Bourn's options dwindling. Are Cubs a legit option?

Bourn's options dwindling. Are Cubs a legit option?

One by one, Bourn's suitors have turned elsewhere...

  • He chose free agency over a qualifying offer from the Braves, looking for a reported 5 year/$100M deal.
  • The Braves then signed BJ Upton to play CF.
  • The Nationals traded for Denard Span
  • The Giants re-signed Angel Pagan
  • The Phillies traded for Ben Revere
  • Josh Hamilton is still out there as potential competition for remaining spots.

Should the Cubs now see if he's amenable to a short term, high AAV deal?


The thing is that because the Braves made Bourn a qualifying offer, he will cost the Cubs a high 2nd round choice.  With the new CBA and compensation system, that is roughly equivalent to what a first round supplemental pick has been in the past few years.

The Cubs would have to be reasonably certain they could get a prospect that is of higher quality than what has traditionally been a 1st round supplemental.  In other words, a pitcher better than, let's say Pierce Johnson.  Or at least a Johnson type prospect plus another player.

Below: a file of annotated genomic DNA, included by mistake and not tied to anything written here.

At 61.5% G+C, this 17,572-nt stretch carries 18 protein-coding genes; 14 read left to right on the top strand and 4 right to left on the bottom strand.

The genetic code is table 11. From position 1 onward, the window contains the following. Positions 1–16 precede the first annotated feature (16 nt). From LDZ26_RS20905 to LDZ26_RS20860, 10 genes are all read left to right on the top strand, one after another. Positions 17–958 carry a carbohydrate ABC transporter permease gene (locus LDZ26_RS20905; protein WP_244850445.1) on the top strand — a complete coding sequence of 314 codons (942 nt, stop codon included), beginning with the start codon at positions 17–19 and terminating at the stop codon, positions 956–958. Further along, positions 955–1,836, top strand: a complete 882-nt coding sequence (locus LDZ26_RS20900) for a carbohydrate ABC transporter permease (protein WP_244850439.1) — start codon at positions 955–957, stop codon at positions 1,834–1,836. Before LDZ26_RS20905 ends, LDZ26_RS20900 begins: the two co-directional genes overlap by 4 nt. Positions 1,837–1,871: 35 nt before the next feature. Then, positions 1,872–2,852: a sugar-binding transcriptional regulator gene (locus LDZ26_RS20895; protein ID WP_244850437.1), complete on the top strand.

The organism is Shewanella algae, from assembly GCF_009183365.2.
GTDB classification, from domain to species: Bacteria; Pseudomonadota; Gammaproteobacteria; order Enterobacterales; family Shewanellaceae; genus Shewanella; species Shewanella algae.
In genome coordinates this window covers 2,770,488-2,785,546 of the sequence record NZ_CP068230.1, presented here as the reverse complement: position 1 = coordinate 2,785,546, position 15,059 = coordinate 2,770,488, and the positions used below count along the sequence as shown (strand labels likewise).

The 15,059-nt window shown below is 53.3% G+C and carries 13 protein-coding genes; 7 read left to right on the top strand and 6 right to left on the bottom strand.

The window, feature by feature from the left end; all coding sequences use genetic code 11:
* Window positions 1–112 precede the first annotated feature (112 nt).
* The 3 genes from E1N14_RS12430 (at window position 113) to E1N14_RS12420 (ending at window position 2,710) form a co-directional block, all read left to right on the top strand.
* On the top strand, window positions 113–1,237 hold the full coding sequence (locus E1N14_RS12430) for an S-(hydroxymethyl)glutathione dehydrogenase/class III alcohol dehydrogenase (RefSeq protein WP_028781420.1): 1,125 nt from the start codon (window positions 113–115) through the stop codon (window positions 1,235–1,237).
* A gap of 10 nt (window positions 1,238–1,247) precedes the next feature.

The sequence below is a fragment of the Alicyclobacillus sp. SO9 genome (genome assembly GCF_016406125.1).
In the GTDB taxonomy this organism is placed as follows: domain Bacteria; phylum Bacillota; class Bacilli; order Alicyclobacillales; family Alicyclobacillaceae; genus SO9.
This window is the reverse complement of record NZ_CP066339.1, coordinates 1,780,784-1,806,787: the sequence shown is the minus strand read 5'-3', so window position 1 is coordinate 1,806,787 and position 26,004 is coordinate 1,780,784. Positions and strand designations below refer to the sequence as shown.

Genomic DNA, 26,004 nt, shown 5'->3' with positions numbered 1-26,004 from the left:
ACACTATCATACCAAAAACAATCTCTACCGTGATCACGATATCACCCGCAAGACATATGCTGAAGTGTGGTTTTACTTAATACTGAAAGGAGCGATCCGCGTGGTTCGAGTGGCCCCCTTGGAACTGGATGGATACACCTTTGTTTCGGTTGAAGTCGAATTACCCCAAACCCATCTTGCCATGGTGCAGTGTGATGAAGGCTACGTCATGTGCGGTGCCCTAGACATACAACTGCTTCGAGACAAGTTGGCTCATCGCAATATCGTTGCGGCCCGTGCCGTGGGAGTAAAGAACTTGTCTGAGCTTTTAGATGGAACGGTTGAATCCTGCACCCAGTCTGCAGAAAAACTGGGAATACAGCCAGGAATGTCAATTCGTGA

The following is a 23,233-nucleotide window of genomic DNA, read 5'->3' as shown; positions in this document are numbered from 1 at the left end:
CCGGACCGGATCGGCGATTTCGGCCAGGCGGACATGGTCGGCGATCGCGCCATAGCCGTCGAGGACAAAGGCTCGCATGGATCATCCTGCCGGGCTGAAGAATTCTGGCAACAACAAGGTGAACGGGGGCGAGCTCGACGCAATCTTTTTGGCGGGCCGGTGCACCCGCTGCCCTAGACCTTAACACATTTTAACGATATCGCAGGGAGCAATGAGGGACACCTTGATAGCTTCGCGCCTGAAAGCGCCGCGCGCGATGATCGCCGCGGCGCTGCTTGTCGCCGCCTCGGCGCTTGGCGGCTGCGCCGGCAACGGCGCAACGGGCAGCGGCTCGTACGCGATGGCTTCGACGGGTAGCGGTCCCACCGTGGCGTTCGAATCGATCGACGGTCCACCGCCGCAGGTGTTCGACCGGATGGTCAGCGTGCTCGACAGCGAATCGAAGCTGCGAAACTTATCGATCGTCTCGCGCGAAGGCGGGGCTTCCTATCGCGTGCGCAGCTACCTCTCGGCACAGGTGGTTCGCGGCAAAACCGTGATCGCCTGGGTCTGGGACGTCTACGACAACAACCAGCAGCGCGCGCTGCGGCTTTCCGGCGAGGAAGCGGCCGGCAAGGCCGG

That's risky.  What if Bourn regresses or gets hurt?  The Cubs lose that potential to flip him and regain any value.  The Cubs have a bird in the hand now with that draft pick, should they be quick to flip it for two in the bush?

I'm not so sure.

The other argument for signing Bourn is simply to make the Cubs a better team, but honestly, Bourn has been a very good player, worth about 4 wins per Fangraphs over the past few years, but is he a difference maker by himself?  

Even if he manages to sustain that level of performance into his 30s, how much does that help? Moreover, it wouldn't even be 4 wins since he'd be replacing either David DeJesus or a Nate Schierholtz/Dave Sappelt platoon. Either way it should worth around 2 WAR.  In other words, it's likely to be about a 2 win upgrade, 3 at the most.